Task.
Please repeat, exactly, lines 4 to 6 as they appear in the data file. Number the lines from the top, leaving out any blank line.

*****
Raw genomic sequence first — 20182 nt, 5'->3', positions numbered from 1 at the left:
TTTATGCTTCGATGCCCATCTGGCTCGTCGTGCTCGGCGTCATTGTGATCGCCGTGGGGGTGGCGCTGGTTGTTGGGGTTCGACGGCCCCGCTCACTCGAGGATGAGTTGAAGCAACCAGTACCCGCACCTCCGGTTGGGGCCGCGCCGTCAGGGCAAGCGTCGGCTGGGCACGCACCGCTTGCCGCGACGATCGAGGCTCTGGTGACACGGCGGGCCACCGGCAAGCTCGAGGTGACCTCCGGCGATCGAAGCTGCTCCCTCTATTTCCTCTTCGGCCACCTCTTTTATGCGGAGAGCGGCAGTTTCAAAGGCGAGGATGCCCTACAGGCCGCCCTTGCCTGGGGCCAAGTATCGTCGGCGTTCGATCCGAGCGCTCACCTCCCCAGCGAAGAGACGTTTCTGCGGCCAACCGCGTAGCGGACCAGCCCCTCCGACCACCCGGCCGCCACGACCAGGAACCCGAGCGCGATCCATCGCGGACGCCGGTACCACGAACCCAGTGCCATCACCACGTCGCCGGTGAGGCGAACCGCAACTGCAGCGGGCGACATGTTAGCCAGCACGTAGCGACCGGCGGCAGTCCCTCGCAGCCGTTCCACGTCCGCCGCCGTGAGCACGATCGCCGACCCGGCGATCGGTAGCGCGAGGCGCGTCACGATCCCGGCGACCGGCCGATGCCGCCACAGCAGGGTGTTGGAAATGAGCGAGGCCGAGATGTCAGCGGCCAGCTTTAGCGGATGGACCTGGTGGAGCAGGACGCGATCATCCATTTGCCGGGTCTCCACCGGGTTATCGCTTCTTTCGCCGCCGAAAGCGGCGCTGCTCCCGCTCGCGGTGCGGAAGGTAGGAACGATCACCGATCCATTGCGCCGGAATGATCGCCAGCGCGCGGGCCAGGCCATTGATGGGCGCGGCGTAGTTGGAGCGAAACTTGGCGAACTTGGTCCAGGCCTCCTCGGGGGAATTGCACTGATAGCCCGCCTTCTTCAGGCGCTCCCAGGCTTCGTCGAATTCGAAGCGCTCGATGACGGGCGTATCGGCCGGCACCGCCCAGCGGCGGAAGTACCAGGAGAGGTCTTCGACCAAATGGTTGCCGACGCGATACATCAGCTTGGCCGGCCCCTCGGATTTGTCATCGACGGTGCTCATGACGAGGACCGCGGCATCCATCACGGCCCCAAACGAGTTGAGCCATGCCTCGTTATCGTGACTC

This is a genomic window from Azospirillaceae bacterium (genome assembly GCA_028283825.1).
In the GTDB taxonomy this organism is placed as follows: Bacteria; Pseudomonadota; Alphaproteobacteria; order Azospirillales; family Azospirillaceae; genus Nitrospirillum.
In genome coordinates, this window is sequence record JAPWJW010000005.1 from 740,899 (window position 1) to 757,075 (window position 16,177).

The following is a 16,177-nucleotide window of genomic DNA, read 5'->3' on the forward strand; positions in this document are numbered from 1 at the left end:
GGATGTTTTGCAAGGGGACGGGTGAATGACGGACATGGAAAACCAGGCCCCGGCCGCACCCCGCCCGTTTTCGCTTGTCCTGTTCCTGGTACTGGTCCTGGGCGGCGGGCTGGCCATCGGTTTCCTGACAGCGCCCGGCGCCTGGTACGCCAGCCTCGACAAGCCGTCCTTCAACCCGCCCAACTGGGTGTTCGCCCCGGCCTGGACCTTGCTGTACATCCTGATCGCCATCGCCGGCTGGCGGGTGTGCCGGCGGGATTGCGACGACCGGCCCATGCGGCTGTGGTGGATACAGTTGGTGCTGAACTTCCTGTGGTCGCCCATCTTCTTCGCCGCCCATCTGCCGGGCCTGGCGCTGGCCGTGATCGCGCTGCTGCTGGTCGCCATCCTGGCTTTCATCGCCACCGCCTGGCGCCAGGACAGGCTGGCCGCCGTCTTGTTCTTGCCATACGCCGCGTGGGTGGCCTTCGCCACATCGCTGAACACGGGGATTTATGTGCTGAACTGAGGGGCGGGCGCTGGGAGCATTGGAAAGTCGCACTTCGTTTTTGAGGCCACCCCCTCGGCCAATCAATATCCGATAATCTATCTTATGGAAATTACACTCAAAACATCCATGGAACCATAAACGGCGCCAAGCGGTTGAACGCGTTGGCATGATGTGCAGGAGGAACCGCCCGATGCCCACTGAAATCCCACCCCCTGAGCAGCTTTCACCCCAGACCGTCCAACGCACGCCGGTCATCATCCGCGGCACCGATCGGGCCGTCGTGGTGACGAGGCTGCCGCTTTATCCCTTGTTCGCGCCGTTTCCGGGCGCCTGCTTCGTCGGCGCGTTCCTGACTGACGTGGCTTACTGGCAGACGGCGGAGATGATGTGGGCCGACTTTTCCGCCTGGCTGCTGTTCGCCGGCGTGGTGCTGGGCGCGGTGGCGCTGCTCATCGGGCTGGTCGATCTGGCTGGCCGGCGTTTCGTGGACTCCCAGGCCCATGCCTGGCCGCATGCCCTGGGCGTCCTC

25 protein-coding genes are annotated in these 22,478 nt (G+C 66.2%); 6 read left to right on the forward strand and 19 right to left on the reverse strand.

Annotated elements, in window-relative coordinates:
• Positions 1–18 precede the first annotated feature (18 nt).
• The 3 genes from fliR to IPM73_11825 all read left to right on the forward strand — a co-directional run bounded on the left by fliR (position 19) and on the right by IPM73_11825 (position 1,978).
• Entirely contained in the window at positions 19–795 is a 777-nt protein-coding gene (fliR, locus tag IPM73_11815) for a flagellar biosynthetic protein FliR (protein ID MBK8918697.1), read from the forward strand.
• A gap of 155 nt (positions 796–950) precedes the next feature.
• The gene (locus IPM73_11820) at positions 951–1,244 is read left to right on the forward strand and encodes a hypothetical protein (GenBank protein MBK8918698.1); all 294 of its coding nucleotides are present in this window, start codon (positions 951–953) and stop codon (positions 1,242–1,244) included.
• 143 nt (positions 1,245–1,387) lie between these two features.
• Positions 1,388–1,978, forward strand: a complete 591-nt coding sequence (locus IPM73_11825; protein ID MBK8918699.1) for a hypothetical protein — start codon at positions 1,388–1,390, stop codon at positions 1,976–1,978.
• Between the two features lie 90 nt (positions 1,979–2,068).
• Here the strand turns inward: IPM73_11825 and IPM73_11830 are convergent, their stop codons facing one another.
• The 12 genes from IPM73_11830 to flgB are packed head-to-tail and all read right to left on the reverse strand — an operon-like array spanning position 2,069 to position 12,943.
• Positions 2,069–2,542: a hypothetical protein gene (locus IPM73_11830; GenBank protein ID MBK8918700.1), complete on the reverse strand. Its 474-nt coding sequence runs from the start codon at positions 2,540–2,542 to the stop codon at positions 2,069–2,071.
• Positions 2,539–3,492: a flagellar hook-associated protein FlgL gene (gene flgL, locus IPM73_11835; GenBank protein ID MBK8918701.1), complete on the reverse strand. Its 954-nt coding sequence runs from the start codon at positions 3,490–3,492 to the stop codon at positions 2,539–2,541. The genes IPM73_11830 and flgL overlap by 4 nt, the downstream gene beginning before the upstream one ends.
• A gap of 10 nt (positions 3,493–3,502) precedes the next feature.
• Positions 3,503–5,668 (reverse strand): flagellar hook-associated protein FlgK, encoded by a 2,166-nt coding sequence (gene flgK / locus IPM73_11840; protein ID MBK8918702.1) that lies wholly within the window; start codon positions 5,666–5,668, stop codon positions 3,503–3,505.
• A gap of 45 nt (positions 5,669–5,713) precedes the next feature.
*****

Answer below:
In the GTDB taxonomy this organism is placed as follows: Bacteria; Pseudomonadota; Alphaproteobacteria; order Azospirillales; family Azospirillaceae; genus Nitrospirillum.
In genome coordinates, this window is sequence record JAPWJW010000005.1 from 740,899 (window position 1) to 757,075 (window position 16,177).

The following is a 16,177-nucleotide window of genomic DNA, read 5'->3' on the forward strand; positions in this document are numbered from 1 at the left end: